My big question is what happens to all these fighter contracts now that ProElite has gone under? Depending on the terms laid out in the paperwork, a fighter may not be magically free just because the company went kaput. The UFC has bought up fighter deals from bankrupt companies before … will they do this again to cherry pick the fighters they want and ice the fighters they dont?

From what I’ve heard, the IFL ‘freed’ their fighters from contracts before going down in flames, but for some reason I don’t see guys like ProElite’s Chuck Champion being as kind to his own roster. You get the feeling that he was brought in as a chop shop / repo man and he’s going to do his best to get every red cent that he can back out of the company.

So before we all get giddy with our wishlist of fighters we want to see in the UFC, we might want to cross our fingers and hope that there’s not a big mess to clean up via bankruptcy court before anyone from ProElite gets to fight in the cage again.

I’m still coming to terms with the death of ProElite … some parts of me – such as the part of me that covered all the sketchy shit they did – are happy, but other parts of me are sad, namely the part of me that loves women’s MMA and wants to see it grow. For better or worse, ProElite was the home of women’s MMA, and despite the mismanagement that went on to propagate a ‘Gina division’ attitude in the company, they still ended up showing a lot of people what women bring to the table in terms of mixed martial arts. Now what’s next for them? MMA Fanhouse ponders the question:

If Affliction is smart, it will act quickly to sign Carano vs. Cyborg for its scheduled show in early 2009. Carano and Cyborg are recognizable names who come on the cheap (Carano made $25,000 for her last fight and Cyborg significantly less), which means they’re perfect for a Fedor Emelianenko undercard.

I also think it’s time for UFC President Dana White to reconsider his opposition to women’s MMA. White has said categorically that women will not fight in the UFC, but I would propose that Zuffa, UFC’s parent company, should add women’s MMA to WEC, its smaller organization. If WEC signed Carano, it would do a great deal to draw attention to its other top fighters, including Urijah Faber and Miguel Torres.

The bottom line is that Carano is a real star of the sport, and now she’s a star without a home. Let’s hope that isn’t the case for long.

Personally I really don’t want Affliction coming in and grabbing up Gina Carano. They’re barely able to develop any division past their heavyweight division, let alone a properly functioning women’s division. If Affliction locks up Gina Carano’s services, then women’s MMA as a whole really will become the Gina Carano show. All love to Gina and such, but that’s not the cause I signed up for.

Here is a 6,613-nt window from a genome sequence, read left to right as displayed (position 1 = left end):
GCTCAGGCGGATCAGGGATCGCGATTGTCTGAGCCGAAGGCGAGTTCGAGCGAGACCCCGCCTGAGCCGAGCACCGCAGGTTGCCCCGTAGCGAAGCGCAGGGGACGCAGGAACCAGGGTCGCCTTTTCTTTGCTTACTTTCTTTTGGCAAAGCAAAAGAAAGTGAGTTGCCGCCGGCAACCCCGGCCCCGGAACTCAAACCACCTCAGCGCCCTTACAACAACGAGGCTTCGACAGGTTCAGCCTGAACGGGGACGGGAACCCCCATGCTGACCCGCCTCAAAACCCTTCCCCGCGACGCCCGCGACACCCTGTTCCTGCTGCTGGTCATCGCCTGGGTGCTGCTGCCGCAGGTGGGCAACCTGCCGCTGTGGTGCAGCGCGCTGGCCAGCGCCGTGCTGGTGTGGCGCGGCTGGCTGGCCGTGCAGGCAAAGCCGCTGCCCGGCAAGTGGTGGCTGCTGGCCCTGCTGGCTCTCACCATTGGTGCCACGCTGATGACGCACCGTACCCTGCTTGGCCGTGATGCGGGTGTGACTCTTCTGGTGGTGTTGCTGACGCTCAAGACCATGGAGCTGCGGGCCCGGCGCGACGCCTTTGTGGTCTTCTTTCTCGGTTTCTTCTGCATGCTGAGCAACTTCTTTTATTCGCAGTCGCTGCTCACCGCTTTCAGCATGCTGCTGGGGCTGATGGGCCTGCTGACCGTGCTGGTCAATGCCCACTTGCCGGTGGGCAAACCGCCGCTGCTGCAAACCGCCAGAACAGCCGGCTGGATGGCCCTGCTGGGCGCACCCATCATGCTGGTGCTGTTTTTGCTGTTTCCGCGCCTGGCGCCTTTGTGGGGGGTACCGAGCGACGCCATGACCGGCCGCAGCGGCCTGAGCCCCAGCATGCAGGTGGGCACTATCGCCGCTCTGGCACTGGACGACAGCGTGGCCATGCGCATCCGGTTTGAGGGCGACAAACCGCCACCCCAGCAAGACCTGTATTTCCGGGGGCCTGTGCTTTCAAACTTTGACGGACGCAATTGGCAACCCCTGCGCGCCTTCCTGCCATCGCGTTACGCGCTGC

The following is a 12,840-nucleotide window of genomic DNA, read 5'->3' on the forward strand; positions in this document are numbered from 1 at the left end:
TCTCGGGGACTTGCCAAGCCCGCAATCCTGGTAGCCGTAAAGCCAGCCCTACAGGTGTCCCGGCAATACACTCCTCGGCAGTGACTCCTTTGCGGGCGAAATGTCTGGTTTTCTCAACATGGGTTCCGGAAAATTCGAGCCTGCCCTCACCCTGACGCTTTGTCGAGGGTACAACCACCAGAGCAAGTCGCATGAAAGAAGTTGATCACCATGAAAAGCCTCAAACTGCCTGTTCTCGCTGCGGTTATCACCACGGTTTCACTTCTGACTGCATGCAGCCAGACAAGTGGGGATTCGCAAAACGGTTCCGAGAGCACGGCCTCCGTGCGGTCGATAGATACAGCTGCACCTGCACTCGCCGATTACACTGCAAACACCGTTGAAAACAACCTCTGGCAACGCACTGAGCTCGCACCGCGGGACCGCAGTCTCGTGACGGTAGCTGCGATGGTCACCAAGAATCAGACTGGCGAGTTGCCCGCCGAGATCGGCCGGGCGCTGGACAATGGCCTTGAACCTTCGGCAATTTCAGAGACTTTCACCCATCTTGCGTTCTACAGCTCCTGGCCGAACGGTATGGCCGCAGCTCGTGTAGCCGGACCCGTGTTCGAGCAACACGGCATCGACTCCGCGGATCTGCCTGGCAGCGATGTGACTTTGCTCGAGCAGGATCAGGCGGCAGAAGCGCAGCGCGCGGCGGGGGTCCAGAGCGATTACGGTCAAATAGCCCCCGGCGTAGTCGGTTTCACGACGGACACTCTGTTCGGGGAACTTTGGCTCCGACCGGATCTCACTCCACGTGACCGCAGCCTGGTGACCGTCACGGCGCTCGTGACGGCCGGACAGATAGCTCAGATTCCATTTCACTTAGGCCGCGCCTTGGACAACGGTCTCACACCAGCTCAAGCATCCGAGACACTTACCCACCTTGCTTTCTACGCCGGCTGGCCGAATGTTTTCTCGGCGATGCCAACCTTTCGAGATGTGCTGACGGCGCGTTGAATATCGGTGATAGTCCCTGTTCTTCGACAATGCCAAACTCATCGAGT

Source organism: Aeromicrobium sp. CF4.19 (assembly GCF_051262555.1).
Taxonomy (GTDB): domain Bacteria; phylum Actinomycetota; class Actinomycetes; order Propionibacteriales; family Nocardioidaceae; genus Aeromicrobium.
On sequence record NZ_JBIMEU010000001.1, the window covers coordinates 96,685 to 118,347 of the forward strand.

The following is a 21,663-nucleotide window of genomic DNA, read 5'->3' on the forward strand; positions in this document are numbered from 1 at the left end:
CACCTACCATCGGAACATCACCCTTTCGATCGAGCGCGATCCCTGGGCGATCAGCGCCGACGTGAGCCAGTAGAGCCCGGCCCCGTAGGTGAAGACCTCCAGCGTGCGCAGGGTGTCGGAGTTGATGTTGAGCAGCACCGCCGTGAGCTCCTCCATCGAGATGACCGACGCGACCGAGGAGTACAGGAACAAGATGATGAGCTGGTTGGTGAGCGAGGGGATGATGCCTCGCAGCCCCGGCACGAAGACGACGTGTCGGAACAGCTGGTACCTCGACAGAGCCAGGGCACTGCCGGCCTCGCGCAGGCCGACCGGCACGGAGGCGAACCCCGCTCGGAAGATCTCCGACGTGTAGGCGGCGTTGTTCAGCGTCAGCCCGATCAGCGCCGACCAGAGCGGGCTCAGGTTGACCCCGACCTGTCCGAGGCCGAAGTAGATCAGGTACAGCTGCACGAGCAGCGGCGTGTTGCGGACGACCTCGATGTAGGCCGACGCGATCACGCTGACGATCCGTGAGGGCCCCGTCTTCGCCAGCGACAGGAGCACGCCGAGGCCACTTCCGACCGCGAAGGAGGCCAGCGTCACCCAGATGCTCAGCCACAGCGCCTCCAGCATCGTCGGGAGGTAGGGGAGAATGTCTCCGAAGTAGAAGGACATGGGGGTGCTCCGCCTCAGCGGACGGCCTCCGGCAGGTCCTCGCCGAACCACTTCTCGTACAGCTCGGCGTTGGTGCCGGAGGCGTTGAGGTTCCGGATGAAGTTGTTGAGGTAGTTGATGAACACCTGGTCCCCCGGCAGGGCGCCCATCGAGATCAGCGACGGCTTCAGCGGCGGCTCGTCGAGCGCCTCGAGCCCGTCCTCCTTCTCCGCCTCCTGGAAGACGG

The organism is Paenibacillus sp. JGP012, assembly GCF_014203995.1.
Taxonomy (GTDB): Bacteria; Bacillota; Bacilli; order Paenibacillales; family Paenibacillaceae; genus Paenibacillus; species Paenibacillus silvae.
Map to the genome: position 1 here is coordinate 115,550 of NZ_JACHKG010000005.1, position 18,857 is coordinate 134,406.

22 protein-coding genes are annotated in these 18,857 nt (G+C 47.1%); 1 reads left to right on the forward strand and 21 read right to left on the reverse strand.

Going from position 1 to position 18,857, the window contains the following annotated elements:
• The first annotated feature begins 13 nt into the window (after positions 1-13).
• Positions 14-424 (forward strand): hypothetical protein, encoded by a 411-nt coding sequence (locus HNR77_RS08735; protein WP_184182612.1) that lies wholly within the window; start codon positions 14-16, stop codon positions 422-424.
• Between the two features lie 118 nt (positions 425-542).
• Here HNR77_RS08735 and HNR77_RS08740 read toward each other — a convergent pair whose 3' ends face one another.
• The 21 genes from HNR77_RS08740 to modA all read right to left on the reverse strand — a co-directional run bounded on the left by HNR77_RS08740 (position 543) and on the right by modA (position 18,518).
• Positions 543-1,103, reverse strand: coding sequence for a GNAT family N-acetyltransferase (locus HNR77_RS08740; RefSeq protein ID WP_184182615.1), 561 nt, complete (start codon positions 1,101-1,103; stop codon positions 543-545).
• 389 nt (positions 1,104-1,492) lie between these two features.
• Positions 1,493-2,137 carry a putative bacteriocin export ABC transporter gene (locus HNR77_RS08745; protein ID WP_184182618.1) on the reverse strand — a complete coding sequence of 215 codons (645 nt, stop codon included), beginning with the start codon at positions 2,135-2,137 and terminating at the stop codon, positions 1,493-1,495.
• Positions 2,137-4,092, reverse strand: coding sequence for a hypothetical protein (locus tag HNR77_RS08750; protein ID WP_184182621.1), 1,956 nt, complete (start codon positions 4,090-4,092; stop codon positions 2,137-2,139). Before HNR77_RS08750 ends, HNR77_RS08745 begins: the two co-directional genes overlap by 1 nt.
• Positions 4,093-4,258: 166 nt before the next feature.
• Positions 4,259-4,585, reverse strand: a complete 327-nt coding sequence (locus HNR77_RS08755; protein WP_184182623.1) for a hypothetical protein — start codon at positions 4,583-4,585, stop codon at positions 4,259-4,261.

I’m all for women in the WEC … it makes perfect sense to me and half the other sportswriters out there. The women bang, the women draw, and with Gina Carano on top you’ve suddenly got a division and belt that will carry any event way better than a Faber vs Dude who isn’t fit to hold Faber’s jockstrap match. Past that point, it just makes sense for the UFC to fill the hole before another promotion picks up the ball and runs with it. I know they’ve already written Affliction off (and honestly, I don’t see them surviving to throw a third show either), but there will always be new challengers on the horizon.

Speaking of that, another home for women that hasn’t been discussed much is Strikeforce. They were the ones that ‘discovered’ Gina Carano and they’re still showing some small interest in developing a women’s division. Sure, a lot of the shit that I hated about the way EliteXC ran their division is the same in Strikeforce – a la booking women with good looks but non-existent records – but beggars can’t be choosers. Regardless, I have more faith in Scott Coker’s ability to develop a legitimate women’s division than I ever could for EliteXC.

Suffice to say, there’s a decent number of ways this could play out. I think I speak for us all when I say the best possible outcome to this would be for the WEC to scoop up Gina and get cracking on creating an awesome home for her and other female athletes. Past that, Strikeforce could fill the status quo that EliteXC left behind nicely enough, and I’m sure Affliction will be sniffing around Carano vs Cyborg if no one else bites.

Sam Caplan has a nice little list of fuckups that caused ProElite to go under. I’ve broken down his paragraph into point form:

The mistakes that were made were numerous, but the biggest were:

  • spending tens of millions of dollars on regional promotions such as Cage Rage, ICON Sport, Rumble on the Rock, and King of the Cage for reasons to this day still remain a mystery;
  • paying certain high-profile fighters 2-3 times what they could make with the UFC;
  • finalizing fight cards on short notice (limiting the company’s time to market the event and sell tickets);
  • promoting shows with a high budget even though there was no pay-per-view revenue stream (compare how much money Zuffa allots for a UFC Fight Night event in comparison to a PPV);
  • not having a director of communications or an in-house PR department;
  • poor venue selection (destinations such as Reno, Sunrise, Stockton, and Corpus Christi never made much sense- as well as Honolulu and Atlantic City, due to the high costs of promoting shows in both cities); and
  • hiring employees with strong MMA resumes and not coming up with job descriptions or titles for them until after they had been hired (and then not relying on their expertise).

For some reason I’m pretty sure there’s a whole bunch more. Any help lengthening the list is appreciated, although the ‘Jared Shaw’ reasons might take up an entire post of it’s own.

Page 2,353 of 3,0351...102030...2,3512,3522,3532,3542,355...2,3602,3702,380...3,035

Follow Fightlinker